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    Martha Stewart Takes on Health Care

    The domestic doyenne dishes about the opening of her visionary medical center for seniors, her own health challenges, and the lessons learned while coping with the loss of her mom.

    Senior Care in America continued...

    Stewart learned about this issue firsthand while helping care for her mother. "My mom went to four, five, six different doctors, and she wasn't always totally open about what medications she was taking, or not taking," she says.

    The more medications a senior takes, and the more doctors prescribing them, the greater the opportunity for error -- for example, prescribing medications that have dangerous interactions. More than half of fatal hospital medication errors involved seniors, according to a 2004 report in U.S. Pharmacist. "That's the value of a senior center with excellent geriatricians who look at a person's health in a comprehensive way, rather than having them diagnose and prescribe independently," says Steel.

    Ultimately, Stewart hopes the new center at Mount Sinai will serve as a model for similar geriatric centers across the country. She's working with Brent Ridge, MD, her company's vice president for healthy living -- they first met when Ridge, then a Mount Sinai geriatrician, approached her with the idea for the center -- to make that happen. "We want to show other hospitals across the country how they can go about creating the same kind of excellent program, where the aging population can be taken care of well," she says.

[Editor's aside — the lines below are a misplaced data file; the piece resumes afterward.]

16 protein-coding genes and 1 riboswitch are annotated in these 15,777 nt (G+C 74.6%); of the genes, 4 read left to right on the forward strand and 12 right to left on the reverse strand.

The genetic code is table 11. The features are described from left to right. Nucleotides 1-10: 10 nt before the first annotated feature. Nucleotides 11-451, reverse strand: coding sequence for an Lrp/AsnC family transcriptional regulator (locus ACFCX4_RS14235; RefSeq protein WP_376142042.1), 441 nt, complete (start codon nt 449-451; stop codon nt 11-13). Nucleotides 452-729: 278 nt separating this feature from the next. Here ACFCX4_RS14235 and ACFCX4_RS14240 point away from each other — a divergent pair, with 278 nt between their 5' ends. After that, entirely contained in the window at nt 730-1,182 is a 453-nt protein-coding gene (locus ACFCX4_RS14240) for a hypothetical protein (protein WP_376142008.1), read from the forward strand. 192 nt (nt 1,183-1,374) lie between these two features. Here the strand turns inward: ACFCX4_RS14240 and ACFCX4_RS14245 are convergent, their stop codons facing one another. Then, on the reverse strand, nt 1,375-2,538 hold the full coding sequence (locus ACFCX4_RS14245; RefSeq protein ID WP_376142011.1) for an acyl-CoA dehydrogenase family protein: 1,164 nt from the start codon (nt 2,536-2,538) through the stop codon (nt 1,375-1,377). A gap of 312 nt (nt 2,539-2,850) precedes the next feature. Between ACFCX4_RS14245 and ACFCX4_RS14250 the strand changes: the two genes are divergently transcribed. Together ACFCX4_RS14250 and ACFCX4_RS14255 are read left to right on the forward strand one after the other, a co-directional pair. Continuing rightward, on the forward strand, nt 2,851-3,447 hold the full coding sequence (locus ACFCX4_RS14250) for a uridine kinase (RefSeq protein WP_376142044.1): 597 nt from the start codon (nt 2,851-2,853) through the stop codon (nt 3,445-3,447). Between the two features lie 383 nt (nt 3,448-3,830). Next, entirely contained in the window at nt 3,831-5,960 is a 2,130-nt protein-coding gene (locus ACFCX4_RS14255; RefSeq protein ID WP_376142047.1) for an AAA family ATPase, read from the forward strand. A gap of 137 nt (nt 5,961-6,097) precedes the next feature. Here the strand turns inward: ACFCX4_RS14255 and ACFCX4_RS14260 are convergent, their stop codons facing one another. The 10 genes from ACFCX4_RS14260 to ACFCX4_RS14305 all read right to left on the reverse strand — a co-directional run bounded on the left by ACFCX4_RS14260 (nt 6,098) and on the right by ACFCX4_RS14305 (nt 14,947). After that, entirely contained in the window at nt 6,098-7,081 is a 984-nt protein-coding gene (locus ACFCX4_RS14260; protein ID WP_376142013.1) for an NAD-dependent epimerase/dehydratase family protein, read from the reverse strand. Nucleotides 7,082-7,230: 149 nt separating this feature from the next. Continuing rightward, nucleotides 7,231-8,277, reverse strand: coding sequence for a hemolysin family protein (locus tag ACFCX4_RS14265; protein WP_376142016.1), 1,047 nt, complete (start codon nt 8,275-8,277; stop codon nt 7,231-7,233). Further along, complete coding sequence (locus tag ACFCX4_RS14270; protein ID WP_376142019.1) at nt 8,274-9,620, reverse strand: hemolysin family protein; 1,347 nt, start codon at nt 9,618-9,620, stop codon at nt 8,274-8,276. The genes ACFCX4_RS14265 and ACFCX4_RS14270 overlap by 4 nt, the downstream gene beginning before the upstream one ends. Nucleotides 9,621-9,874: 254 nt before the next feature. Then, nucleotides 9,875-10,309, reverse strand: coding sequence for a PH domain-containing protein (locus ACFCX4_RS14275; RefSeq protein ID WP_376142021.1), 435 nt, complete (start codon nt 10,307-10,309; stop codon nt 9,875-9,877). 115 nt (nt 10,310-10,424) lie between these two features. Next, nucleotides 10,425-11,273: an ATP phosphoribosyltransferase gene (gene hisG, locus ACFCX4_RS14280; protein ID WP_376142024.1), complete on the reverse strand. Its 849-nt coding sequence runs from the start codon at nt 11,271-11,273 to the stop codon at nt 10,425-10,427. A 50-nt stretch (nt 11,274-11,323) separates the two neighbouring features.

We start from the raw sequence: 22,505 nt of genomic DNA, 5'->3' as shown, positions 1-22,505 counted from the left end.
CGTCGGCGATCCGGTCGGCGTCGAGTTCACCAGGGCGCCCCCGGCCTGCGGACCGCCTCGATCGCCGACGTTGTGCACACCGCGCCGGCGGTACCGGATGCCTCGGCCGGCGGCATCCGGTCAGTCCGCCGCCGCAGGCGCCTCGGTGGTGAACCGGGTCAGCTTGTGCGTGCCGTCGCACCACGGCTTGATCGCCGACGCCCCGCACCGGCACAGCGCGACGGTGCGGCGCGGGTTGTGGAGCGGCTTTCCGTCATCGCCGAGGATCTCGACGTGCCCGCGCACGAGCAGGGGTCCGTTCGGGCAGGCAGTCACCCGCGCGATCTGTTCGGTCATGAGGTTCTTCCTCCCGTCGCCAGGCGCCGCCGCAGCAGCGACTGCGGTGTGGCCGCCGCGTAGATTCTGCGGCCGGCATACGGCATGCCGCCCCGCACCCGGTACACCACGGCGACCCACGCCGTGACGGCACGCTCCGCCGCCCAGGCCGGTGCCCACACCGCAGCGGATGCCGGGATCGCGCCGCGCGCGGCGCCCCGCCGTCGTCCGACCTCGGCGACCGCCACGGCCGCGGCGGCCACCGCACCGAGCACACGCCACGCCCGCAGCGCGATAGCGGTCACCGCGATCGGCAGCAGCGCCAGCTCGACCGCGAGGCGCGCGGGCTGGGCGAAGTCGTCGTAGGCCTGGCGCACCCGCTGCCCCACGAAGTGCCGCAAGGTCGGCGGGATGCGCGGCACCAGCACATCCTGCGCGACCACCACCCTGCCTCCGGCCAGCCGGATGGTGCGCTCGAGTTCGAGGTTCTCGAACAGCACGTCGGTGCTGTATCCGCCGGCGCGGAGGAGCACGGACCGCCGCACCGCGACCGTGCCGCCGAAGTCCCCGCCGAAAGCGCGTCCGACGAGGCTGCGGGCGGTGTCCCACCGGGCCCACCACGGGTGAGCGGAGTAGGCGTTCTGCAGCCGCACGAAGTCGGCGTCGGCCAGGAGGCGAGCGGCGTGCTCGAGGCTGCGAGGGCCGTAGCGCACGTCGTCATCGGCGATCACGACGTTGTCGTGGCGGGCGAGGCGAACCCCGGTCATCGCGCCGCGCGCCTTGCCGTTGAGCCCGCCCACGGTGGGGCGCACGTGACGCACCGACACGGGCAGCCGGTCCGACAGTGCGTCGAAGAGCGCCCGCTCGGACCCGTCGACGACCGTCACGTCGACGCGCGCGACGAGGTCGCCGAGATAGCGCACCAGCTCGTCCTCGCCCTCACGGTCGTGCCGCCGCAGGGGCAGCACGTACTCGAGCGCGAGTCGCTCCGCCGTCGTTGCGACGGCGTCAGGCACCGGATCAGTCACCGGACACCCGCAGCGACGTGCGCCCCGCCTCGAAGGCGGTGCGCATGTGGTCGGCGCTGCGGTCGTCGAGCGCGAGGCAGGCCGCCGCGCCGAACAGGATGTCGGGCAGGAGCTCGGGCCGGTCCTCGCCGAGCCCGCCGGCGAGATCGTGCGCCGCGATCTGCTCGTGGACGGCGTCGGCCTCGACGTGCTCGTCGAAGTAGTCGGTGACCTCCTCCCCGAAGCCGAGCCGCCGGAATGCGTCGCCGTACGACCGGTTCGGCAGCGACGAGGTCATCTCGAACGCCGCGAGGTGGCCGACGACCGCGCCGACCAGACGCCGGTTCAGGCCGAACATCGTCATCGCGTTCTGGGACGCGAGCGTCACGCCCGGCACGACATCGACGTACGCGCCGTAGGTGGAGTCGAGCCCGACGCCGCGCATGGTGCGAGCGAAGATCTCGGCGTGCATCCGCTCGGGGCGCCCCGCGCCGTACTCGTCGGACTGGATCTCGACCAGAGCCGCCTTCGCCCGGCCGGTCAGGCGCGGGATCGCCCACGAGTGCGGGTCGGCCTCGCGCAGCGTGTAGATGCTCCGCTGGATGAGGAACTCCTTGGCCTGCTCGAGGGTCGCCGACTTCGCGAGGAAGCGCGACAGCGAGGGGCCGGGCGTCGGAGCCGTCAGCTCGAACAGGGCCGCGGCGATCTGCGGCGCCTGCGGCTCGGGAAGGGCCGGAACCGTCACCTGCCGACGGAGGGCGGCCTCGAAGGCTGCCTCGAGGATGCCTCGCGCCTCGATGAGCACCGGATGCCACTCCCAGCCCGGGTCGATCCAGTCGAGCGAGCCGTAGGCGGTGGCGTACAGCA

"Being healthy is all about being prepared," agrees Ridge. "Our health care system is not prepared, and the vast majority of individuals are not prepared. Having someone with Martha's clout and her ability to speak will raise awareness of this issue. Just like they look to Martha for planning other aspects of their lives, we think they'll look to her for this aspect as well."

    Steel, for one, hopes Stewart can bring these issues to the forefront -- because he sees a tidal wave coming. By 2050, according to the U.S. Census Bureau, nearly 87 million people in the United States will be older than 65 -- more than 20% of the projected population. "I can tell you that American geriatric medicine has gargantuan problems," Steel says. "There's too much expensive hospital care, and there needs to be more care at home. But unless we have places like Stewart's center that can make good outpatient care for seniors possible -- and good geriatricians to provide it -- there will be a serious crisis in geriatric care."

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